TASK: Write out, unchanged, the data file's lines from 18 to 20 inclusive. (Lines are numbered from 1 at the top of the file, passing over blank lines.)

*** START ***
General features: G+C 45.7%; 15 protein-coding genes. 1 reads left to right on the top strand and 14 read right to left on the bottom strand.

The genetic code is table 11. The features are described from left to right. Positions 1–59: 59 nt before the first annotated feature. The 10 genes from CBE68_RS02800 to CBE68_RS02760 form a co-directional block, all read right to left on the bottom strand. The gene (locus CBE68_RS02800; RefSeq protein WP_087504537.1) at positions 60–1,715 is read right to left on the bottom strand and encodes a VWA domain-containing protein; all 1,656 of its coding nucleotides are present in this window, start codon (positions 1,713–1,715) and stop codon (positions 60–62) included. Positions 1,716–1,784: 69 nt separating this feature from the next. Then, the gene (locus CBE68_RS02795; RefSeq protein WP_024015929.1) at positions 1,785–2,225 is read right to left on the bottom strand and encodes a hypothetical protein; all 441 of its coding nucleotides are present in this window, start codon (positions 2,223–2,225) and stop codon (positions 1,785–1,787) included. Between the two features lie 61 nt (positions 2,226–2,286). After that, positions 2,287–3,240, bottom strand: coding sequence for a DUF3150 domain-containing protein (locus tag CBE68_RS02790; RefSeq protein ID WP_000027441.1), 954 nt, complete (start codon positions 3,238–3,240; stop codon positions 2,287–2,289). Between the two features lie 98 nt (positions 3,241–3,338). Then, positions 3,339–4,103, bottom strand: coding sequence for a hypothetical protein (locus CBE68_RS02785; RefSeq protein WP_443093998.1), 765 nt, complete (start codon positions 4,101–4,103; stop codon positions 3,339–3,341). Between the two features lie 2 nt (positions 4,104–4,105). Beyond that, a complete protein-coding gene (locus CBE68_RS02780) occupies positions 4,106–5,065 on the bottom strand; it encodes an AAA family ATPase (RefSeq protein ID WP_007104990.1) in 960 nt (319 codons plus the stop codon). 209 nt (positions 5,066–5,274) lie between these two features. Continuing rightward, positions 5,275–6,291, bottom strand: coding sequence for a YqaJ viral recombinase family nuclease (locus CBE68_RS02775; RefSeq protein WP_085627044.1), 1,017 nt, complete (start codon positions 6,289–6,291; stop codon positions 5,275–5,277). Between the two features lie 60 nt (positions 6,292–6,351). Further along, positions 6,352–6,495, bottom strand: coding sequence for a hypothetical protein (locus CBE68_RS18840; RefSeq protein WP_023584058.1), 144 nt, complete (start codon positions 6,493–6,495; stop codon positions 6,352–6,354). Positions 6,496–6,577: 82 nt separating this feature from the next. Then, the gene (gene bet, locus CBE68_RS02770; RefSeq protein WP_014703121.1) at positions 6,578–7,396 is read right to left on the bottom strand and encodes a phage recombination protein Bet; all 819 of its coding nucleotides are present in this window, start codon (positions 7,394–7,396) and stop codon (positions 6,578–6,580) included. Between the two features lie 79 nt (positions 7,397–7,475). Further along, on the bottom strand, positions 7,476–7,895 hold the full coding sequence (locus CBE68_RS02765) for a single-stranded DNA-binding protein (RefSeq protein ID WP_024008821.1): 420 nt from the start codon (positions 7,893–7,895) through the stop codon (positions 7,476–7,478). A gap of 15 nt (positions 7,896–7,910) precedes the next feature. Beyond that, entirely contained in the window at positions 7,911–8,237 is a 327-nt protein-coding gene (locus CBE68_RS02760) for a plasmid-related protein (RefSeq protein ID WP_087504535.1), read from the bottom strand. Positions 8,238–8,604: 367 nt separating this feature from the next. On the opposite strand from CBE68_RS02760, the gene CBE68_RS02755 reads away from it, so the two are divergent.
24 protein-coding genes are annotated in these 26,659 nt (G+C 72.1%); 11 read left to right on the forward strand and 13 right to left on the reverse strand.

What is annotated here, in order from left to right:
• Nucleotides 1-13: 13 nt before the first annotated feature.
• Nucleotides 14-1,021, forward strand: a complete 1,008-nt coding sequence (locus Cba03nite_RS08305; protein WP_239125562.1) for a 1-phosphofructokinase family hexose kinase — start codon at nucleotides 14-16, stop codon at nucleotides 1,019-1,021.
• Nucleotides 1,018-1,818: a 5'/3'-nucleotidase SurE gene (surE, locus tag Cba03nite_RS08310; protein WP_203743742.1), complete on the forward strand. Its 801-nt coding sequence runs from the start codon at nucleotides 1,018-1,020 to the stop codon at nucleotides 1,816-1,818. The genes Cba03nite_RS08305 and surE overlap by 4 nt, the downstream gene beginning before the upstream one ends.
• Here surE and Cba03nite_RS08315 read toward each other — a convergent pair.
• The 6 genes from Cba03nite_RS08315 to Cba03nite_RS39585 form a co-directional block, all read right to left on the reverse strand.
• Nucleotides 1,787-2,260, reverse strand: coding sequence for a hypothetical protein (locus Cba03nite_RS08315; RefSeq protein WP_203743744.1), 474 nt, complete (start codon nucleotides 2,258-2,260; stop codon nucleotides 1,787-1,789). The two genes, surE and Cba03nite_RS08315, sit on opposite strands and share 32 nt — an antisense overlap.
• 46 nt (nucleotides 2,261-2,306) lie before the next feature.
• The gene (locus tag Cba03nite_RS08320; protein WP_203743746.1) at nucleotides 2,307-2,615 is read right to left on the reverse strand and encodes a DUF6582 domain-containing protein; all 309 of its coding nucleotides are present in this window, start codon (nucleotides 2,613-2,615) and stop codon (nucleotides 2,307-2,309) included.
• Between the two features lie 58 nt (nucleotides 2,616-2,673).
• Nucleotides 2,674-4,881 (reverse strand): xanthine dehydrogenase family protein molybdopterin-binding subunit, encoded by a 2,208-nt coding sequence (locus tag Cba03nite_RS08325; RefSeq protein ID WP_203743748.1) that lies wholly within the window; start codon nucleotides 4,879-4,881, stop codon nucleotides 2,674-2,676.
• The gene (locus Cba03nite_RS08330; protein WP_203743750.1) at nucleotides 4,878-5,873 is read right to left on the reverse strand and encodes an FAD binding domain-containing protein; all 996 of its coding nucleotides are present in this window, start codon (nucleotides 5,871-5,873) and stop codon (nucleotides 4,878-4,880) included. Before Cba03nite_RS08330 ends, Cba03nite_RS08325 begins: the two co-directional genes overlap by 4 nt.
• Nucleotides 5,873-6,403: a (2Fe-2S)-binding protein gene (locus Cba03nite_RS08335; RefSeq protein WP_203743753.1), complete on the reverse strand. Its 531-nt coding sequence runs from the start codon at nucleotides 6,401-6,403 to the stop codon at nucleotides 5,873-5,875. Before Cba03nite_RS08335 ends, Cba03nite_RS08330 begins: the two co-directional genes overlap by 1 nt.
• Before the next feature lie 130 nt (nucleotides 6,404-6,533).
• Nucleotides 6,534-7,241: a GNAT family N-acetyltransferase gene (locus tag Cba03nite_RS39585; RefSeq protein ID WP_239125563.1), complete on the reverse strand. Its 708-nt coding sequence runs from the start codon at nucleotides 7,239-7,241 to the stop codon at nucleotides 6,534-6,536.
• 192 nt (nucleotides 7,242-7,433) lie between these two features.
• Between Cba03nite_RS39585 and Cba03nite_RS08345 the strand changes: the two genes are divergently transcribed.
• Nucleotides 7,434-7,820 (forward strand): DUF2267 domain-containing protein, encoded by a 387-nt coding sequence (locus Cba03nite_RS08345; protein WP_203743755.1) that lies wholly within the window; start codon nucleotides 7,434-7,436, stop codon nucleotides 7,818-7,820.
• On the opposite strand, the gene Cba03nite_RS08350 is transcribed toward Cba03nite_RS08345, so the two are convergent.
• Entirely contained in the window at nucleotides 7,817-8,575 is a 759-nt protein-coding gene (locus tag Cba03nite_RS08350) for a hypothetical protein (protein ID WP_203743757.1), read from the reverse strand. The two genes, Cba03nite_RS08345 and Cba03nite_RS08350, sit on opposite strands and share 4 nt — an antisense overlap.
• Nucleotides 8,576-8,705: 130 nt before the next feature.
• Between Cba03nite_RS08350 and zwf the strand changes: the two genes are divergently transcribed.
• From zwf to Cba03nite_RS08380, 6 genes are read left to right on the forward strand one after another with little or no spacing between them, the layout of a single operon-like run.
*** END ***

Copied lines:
• Nucleotides 6,534-7,241: a GNAT family N-acetyltransferase gene (locus tag Cba03nite_RS39585; RefSeq protein ID WP_239125563.1), complete on the reverse strand. Its 708-nt coding sequence runs from the start codon at nucleotides 7,239-7,241 to the stop codon at nucleotides 6,534-6,536.
• 192 nt (nucleotides 7,242-7,433) lie between these two features.
• Between Cba03nite_RS39585 and Cba03nite_RS08345 the strand changes: the two genes are divergently transcribed.